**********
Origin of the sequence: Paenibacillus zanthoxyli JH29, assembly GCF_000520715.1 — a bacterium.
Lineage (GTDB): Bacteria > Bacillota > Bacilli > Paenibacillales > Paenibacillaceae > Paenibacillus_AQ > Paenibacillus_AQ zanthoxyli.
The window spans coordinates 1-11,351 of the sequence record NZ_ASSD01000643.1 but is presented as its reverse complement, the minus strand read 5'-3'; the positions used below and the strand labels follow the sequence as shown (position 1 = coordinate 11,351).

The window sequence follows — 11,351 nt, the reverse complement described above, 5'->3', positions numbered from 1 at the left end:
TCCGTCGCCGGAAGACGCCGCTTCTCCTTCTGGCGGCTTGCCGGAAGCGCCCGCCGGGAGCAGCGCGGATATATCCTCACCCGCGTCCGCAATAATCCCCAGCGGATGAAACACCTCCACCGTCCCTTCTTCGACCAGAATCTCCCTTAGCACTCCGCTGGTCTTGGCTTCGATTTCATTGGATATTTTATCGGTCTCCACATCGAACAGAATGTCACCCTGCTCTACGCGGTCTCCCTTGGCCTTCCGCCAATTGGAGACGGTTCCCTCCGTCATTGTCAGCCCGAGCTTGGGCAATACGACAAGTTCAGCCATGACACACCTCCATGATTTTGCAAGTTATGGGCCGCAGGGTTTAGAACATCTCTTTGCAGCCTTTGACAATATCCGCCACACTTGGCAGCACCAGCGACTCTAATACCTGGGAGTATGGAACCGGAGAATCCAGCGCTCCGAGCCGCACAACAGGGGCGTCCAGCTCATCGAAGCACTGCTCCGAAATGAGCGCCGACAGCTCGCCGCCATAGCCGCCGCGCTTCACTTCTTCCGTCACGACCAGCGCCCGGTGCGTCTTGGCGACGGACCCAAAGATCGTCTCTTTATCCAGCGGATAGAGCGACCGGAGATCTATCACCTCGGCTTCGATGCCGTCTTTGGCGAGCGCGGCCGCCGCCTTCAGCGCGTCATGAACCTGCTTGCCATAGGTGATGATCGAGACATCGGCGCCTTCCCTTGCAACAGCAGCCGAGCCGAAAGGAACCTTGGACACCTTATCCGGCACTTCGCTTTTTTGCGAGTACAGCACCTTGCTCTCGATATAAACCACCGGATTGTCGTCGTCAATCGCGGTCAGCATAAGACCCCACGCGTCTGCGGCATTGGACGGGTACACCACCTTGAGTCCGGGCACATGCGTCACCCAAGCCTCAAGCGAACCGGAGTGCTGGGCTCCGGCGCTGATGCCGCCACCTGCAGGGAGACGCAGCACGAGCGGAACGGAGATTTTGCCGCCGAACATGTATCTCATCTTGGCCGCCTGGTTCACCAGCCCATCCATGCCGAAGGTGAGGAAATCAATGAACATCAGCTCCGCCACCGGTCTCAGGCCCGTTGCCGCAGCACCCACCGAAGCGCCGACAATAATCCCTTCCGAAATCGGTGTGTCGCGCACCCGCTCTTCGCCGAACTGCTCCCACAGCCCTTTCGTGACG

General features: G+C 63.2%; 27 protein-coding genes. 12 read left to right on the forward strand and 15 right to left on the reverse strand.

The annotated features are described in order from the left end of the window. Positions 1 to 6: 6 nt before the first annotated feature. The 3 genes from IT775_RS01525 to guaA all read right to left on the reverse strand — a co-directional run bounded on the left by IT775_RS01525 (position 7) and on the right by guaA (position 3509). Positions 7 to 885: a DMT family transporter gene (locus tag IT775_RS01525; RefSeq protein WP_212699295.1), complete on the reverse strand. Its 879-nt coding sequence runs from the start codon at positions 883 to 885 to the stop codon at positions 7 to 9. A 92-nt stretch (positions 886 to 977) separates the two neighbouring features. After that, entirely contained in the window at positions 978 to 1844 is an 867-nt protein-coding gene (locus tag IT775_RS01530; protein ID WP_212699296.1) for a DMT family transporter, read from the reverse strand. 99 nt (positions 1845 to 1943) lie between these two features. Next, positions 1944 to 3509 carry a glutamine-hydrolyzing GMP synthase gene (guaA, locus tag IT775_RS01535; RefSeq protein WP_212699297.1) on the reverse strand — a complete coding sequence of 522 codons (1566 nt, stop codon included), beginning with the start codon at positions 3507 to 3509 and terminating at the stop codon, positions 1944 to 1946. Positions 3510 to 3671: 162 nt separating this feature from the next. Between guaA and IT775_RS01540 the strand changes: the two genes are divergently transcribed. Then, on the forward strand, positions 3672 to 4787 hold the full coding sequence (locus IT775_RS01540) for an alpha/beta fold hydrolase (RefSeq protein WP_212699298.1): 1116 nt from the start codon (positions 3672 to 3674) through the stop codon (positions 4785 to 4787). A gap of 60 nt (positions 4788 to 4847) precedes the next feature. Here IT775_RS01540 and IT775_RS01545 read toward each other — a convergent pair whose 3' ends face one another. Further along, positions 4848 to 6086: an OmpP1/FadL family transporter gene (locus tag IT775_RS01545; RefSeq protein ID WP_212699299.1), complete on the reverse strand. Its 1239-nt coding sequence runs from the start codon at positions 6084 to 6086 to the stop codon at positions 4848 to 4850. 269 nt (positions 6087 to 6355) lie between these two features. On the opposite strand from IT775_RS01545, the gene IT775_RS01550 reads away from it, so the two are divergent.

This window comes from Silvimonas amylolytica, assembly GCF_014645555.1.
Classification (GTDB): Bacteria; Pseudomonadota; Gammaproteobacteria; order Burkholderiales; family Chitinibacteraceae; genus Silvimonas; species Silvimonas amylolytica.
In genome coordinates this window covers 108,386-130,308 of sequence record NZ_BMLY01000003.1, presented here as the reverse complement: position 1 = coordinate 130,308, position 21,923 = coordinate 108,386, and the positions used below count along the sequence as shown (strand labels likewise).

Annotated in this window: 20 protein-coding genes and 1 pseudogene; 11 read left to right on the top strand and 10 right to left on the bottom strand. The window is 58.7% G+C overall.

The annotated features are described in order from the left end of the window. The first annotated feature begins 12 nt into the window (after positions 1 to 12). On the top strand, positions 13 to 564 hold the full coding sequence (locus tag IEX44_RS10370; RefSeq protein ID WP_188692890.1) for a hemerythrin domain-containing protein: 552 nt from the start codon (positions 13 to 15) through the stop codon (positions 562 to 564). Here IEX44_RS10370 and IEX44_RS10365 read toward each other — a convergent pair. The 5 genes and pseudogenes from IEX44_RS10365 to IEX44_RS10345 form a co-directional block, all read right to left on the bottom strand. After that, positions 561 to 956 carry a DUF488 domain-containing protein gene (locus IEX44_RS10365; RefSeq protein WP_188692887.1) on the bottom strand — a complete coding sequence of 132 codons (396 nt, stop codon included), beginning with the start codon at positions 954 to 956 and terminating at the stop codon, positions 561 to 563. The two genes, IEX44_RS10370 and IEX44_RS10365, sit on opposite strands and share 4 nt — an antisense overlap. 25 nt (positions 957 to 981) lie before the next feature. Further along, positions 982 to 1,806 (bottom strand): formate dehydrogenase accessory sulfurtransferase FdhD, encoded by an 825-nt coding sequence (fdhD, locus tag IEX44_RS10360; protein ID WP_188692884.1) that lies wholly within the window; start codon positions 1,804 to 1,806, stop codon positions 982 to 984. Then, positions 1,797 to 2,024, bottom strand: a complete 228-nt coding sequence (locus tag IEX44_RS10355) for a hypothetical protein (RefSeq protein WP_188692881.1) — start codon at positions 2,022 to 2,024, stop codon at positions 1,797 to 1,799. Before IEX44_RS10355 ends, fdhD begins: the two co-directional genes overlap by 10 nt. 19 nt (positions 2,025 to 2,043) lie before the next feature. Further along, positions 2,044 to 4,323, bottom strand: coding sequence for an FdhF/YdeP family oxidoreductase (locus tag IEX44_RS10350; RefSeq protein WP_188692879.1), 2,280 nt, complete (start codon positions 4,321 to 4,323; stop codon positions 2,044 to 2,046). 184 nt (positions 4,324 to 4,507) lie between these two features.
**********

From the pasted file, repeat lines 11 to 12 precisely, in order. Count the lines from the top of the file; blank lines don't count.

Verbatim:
Annotated in this window: 20 protein-coding genes and 1 pseudogene; 11 read left to right on the top strand and 10 right to left on the bottom strand. The window is 58.7% G+C overall.

The annotated features are described in order from the left end of the window. The first annotated feature begins 12 nt into the window (after positions 1 to 12). On the top strand, positions 13 to 564 hold the full coding sequence (locus tag IEX44_RS10370; RefSeq protein ID WP_188692890.1) for a hemerythrin domain-containing protein: 552 nt from the start codon (positions 13 to 15) through the stop codon (positions 562 to 564). Here IEX44_RS10370 and IEX44_RS10365 read toward each other — a convergent pair. The 5 genes and pseudogenes from IEX44_RS10365 to IEX44_RS10345 form a co-directional block, all read right to left on the bottom strand. After that, positions 561 to 956 carry a DUF488 domain-containing protein gene (locus IEX44_RS10365; RefSeq protein WP_188692887.1) on the bottom strand — a complete coding sequence of 132 codons (396 nt, stop codon included), beginning with the start codon at positions 954 to 956 and terminating at the stop codon, positions 561 to 563. The two genes, IEX44_RS10370 and IEX44_RS10365, sit on opposite strands and share 4 nt — an antisense overlap. 25 nt (positions 957 to 981) lie before the next feature. Further along, positions 982 to 1,806 (bottom strand): formate dehydrogenase accessory sulfurtransferase FdhD, encoded by an 825-nt coding sequence (fdhD, locus tag IEX44_RS10360; protein ID WP_188692884.1) that lies wholly within the window; start codon positions 1,804 to 1,806, stop codon positions 982 to 984. Then, positions 1,797 to 2,024, bottom strand: a complete 228-nt coding sequence (locus tag IEX44_RS10355) for a hypothetical protein (RefSeq protein WP_188692881.1) — start codon at positions 2,022 to 2,024, stop codon at positions 1,797 to 1,799. Before IEX44_RS10355 ends, fdhD begins: the two co-directional genes overlap by 10 nt. 19 nt (positions 2,025 to 2,043) lie before the next feature. Further along, positions 2,044 to 4,323, bottom strand: coding sequence for an FdhF/YdeP family oxidoreductase (locus tag IEX44_RS10350; RefSeq protein WP_188692879.1), 2,280 nt, complete (start codon positions 4,321 to 4,323; stop codon positions 2,044 to 2,046). 184 nt (positions 4,324 to 4,507) lie between these two features.